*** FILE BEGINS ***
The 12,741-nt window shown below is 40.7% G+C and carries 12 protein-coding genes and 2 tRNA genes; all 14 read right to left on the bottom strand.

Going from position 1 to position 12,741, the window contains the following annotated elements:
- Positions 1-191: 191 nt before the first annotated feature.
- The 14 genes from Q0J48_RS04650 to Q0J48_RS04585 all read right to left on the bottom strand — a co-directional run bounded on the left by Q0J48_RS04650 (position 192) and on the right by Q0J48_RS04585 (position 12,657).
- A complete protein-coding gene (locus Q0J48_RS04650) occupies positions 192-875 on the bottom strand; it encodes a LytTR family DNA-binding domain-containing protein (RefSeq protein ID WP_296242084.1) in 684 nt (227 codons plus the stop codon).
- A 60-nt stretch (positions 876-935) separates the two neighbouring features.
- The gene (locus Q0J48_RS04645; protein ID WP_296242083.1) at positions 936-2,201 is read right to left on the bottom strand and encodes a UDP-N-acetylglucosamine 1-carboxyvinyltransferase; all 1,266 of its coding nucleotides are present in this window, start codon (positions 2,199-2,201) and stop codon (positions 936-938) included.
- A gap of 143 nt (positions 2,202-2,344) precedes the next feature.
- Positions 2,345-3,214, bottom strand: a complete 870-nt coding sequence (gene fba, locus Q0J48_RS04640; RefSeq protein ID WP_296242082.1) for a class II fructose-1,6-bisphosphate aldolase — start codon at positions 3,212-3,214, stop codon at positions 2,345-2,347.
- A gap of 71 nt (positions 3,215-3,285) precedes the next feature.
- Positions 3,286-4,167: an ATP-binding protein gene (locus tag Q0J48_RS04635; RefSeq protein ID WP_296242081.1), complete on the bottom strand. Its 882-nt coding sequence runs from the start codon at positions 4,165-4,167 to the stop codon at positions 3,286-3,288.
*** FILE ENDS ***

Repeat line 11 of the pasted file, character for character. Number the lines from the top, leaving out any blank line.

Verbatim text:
- Positions 3,286-4,167: an ATP-binding protein gene (locus tag Q0J48_RS04635; RefSeq protein ID WP_296242081.1), complete on the bottom strand. Its 882-nt coding sequence runs from the start codon at positions 4,165-4,167 to the stop codon at positions 3,286-3,288.